Intranet change management

Share on FacebookShare on Google+Tweet about this on TwitterShare on LinkedIn

Sometimes you get what you pay for, but money alone is not a panacea.

While the adoption of enterprise social media continues to grow, these tools continue to be poorly deployed and adopted, particularly behind the firewall on the corporate intranet. Executives are not happy, employees are less than thrilled and communications and social media managers are frustrated with internal social media.

Social media tools such as blogs, wikis and other vehicles are present on most corporate intranets: 72% have at least one social media tool available to some or all employees, according to the preliminary results of the Social Business Study (presently in the field, conducted by Prescient Digital Media), but the execution and supporting change management required to make these tools effective is lacking, or absent.

However, while many organizations have piloted or trialed, or attempted a wider release of some enterprise social business tools, most tools continue to be isolated and poorly deployed. All too often, free or vanilla solutions — often the out-of-the-box (OOB) social media solutions that are bundled with CMS or portal solutions, namely SharePoint 2010 — are introduced to employees with little thought for business requirements, user requirements and little or no change management.

ACE International intranet home page 2013

Sometimes you get what you pay for, but money alone is not a panacea.

While the adoption of enterprise social media continues to grow, these tools continue to be poorly deployed and adopted, particularly behind the firewall on the corporate intranet. Executives are not happy, employees are less than thrilled and communications and social media managers are frustrated with internal social media.

Social media tools such as blogs, wikis and other vehicles are present on most corporate intranets: 72% have at least one social media tool available to some or all employees, according to the preliminary results of the Social Business Study (presently in the field, conducted by Prescient Digital Media), but the execution and supporting change management required to make these tools effective is lacking, or absent.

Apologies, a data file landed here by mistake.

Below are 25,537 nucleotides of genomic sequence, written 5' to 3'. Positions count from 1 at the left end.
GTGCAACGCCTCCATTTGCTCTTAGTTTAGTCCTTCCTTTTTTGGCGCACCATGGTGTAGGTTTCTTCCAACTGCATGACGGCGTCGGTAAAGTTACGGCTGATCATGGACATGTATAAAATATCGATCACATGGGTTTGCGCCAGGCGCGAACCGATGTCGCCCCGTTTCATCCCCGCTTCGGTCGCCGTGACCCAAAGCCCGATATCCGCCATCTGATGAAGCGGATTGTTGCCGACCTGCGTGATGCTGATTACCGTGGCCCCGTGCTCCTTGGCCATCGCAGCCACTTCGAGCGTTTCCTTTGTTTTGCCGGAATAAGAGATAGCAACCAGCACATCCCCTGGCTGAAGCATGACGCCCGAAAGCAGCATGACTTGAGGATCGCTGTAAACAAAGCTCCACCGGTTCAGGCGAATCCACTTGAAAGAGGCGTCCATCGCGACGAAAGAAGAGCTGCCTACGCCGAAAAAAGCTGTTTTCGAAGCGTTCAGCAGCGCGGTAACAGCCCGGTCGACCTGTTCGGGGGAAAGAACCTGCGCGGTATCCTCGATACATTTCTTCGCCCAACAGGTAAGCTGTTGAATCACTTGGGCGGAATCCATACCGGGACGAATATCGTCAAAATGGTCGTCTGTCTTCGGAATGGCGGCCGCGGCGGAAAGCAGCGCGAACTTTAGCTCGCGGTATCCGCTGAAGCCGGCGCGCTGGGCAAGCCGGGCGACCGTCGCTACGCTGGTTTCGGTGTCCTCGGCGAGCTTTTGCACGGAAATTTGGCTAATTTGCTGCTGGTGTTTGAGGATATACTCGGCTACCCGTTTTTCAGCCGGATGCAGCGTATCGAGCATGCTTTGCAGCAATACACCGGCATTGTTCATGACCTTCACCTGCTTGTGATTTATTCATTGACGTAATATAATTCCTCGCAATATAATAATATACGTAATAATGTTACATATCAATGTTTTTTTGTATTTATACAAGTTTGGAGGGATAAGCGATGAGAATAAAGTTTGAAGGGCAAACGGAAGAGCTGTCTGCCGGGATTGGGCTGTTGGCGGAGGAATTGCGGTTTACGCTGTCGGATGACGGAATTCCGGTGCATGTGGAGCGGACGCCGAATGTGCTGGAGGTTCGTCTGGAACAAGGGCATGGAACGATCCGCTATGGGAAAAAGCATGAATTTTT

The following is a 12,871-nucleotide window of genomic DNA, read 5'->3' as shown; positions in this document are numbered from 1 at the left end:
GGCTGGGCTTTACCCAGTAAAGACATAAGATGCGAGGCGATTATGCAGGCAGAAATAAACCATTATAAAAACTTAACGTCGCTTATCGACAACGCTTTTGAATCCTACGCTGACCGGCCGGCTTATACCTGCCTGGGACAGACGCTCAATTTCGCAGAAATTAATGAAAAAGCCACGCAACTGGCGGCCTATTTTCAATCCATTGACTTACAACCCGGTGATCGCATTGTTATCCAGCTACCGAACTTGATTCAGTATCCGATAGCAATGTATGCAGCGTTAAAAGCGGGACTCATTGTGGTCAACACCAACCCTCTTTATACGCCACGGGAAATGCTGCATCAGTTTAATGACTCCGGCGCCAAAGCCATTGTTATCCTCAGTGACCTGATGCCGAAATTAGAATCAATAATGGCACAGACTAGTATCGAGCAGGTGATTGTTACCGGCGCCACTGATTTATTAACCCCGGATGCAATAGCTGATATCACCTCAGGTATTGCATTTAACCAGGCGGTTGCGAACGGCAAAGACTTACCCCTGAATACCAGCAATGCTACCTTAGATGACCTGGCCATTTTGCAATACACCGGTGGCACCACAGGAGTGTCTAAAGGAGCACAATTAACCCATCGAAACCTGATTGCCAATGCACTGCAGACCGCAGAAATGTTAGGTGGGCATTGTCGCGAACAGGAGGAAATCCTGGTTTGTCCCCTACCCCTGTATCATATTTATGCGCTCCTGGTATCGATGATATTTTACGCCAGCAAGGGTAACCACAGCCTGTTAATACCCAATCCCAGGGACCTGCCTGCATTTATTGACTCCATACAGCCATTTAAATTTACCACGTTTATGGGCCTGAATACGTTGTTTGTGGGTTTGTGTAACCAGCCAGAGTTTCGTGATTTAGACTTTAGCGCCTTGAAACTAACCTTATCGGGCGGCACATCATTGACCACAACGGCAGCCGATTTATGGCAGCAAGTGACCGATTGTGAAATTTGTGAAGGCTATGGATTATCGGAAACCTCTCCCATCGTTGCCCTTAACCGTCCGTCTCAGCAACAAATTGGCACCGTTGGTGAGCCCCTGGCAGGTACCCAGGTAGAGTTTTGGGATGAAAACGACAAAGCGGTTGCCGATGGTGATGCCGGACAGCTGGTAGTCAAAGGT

However, while many organizations have piloted or trialed, or attempted a wider release of some enterprise social business tools, most tools continue to be isolated and poorly deployed. All too often, free or vanilla solutions — often the out-of-the-box (OOB) social media solutions that are bundled with CMS or portal solutions, namely SharePoint 2010 — are introduced to employees with little thought for business requirements, user requirements and little or no change management.

SATISFACTION

It is little surprise to see that satisfaction levels with enterprise social media tools is at an all-time low. In fact, both employee and executive satisfaction rates on average point to failed enterprise social media programs:

  • 73% of employees rate their internal social media tools as poor or very poor
  • 59% of executives rate their internal social media tools as poor or very poor

The results reveal a darker, more pessimistic lining to the social business cause: most organizations are not truly social, just flirting with social, and have no real commitment to social business. Many are playing with and even finding some limited success with a smattering of social tools, but using and integrating social media into most aspects of their day-to-day business — inside and outside the firewall — is still an evolutionary leap some years away for most. Part of the reason is the lack of money or investment.

PRICE

Most organizations spend little or nothing on their enterprise social media tools. Most organizations that implement social media tools spend between US$ 0 and $10,000:

  • 34% have spent $0
  • 55% have spent less than US$ 24,000
  • Only 8% have spent more than US$500,000

Sometimes, you get what you pay for. A vanilla solution can produce vanilla results or worse, if it is not accompanied by the requisite change management that all social business thrusts require. The notion that “if you build it, they will come” does not work for social business; this isn’t baseball and social business is more than setting up a corporate page on Facebook.

Using social business tools represents a mental and cultural leap for most. Successful integration of social media into the daily operating lives of employees, namely on the corporate intranet, requires careful assessment, planning, governance and the aforementioned change management.

SOCIAL CHANGE MANAGEMENT